| Rowling with a copy of the book at Edinburgh Castle in Scotland. (Reuters)
Calcutta/New Delhi, July 16: The magic in the morning air affected even the Muggles in white coats at Delhi’s Indraprastha Apollo Hospital.
What else can explain the two-hour break they gave their 10-year-old brain tumour patient from Africa to go buy a copy of the latest Harry Potter book'
For eight weeks at a stretch, Tanzanian boy Muta Baregu had lain on his hospital bed, undergoing chemotherapy.
“The first thing we did (after coming out) was buy a copy of Harry Potter and the Half-Blood Prince,” said Muta’s mother Dosca at Tekson’s bookshop in South Extension.
The magic, working elsewhere in the country, too, pulled thousands of children out of bed at sunrise on a Saturday to buy, of all things, a book. The spell was powerful enough to make their parents happily accompany them to the book stores.
On the day of its worldwide release, the sixth Potter adventure smashed publishing records in India, selling 100,000 copies between 6.30 am and 6 pm ' at 145 a minute.
“For a first-day show, this is two-and-a-half times better than any of the previous books,” said Thomas Abraham, president of the book’s distributors, Penguin India.
“The first order was for 1.4 lakh copies. We are planning to place an order for another 20,000 copies by tonight. Landmark Chennai has already sold out and I think the rest of the major bookshops don’t have stock that will last for more than two to three days.”
In Calcutta, the queues had started forming before 6 am. Sonakshi Nandy was beaming as she strolled out of Crossword with her father.
“I wanted to be the first in the city to get the book' I think only a few people beat me to it,” the La Martiniere student said. Her father, happy that the object of Sonakshi’s obsession was a book, felt the mad rush indicated “the right priorities”.
In the queues were people from places as far as Serampore and Uttarpara -- parents and relatives of determined kids who wouldn’t take no for an answer.
“Sales are much higher than they were for the last book,” said Rajiv Chowdhry, CEO, Oxford Book Store. He is anxiously waiting for a fresh consignment of 600 copies to arrive.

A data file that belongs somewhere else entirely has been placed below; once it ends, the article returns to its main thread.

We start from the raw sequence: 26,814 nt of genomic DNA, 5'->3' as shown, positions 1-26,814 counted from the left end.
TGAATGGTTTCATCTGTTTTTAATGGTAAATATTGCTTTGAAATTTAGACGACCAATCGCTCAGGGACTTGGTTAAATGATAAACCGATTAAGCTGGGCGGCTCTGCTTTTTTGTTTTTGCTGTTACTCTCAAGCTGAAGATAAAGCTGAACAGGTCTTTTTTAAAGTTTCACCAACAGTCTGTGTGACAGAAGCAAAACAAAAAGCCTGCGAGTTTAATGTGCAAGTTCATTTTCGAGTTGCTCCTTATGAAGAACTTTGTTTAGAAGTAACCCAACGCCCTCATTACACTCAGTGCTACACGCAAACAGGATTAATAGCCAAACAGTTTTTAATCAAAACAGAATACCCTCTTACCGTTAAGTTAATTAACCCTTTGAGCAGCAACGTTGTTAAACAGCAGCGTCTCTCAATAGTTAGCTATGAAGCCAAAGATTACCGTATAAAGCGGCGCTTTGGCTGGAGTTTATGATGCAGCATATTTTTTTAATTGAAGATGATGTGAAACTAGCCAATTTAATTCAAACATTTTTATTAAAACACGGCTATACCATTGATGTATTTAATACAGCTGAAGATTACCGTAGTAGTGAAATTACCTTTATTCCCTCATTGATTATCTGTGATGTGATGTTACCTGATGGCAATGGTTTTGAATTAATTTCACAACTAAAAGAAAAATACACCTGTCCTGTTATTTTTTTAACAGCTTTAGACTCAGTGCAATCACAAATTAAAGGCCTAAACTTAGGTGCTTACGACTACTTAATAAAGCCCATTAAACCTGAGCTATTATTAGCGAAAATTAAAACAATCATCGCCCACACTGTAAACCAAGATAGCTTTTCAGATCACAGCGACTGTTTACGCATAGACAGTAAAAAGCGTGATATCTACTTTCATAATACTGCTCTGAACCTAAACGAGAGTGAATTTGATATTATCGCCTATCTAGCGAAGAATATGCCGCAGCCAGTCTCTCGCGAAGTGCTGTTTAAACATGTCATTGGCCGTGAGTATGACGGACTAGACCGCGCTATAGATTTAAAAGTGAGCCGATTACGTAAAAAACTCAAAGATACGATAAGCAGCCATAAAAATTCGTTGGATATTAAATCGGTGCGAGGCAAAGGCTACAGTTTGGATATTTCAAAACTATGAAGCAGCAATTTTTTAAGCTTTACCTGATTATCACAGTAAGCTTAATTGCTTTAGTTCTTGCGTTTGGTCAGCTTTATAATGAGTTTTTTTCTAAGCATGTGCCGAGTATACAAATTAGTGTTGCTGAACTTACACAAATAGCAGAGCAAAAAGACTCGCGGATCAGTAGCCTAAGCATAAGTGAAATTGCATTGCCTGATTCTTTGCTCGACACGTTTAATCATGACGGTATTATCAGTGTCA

“I haven’t seen so many cars pull up at my store in 10 years,” gushed Ashok Barman, proprietor of Family Book Shop, which had sold around 100 copies by 7.30 am ' about two a minute.
By 11 am, the 27-year-old store had surpassed the first-day sales recorded by the previous Potter book, The Order of the Phoenix.
Copies of the Bloomsbury edition moved as fast as sales staff could work. Stores kept them ready ' packed with even the bill prepared in advance.
“It’s a good book because it doesn’t treat children as children. A 10-year-old doesn’t want to read Enid Blyton any more,” said Rana Gambhir, mother of 16-year-old Tushar, at Tekson’s, Delhi. “Even I read Harry Potter.”
There were pockets of trouble, though. Landmark, decorated with images of bats and dragons hanging from the ceiling and a make-believe fire blazing on the bustling floor, caught two shoplifters in the act. But that was not enough to destroy the spell.
Nor was the prank played by a few girls at a Calcutta school. Skimming through the chapters to find out the answer to the big question -- who dies at the end -- they sprinted from classroom to classroom, announcing the name to dismayed Potter fans.
Maybe a few bratty Malfoys of the world did have their day, but only the 607-page Half-Blood Prince will say who prevails in the end.